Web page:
Suspension Without Pay & Constructive Dismissal

Constructive dismissal occurs when an employee is not terminated directly, but when their employer’s conduct indicates that the employer no longer wishes to be bound by the employment contract. In other words, when the employer creates a situation for the employee that is drastically different from that contemplated by the original employment agreement. This may […]

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Human Rights by Civil Action

The Basic Rule Ontario law allows for two methods of presenting a human rights complaint. The first is to present the case before the Human Rights Tribunal and the second is to sue for the human rights remedy in civil court. To take this latter step, there must be a “companion” claim then commenced as […]

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Constructive Dismissal Actions: Worth the Risk?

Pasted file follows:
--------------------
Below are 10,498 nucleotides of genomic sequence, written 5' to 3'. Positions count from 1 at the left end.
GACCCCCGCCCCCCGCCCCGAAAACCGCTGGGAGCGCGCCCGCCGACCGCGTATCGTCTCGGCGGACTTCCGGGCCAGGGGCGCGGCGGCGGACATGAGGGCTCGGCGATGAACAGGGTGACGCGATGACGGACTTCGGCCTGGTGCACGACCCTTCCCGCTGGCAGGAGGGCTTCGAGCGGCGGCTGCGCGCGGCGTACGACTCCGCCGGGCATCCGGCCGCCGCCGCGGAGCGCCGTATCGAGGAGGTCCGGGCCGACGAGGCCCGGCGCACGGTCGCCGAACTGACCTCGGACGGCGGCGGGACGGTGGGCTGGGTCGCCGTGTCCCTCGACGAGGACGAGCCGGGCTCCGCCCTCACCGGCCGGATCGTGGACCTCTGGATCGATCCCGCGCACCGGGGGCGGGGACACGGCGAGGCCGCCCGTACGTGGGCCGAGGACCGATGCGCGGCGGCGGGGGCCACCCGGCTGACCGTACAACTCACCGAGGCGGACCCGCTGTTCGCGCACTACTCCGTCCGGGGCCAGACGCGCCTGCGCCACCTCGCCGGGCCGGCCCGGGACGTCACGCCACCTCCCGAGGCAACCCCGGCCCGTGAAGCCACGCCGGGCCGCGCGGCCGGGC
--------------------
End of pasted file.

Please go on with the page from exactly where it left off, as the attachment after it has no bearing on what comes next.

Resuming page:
The Basic Rules The common law doctrine of constructive dismissal allows an employee to assert that their employment has been terminated even though the employer has not directly delivered a notice of termination. The employee may generally make this assertion where the conduct of the employer is such that an objective bystander would reasonably determine […]

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More on Workers’ Compensation & Mental Distress Claims

As discussed in a recent post, amendments to Ontario’s workers’ compensation laws now allow for claims for workers’ compensation benefits based on claims for mental distress. This is having a severe impact on civil claims in which the employee has asserted “unfair conduct” leading to claims for aggravated damages due to emotional distress. There, are, […]

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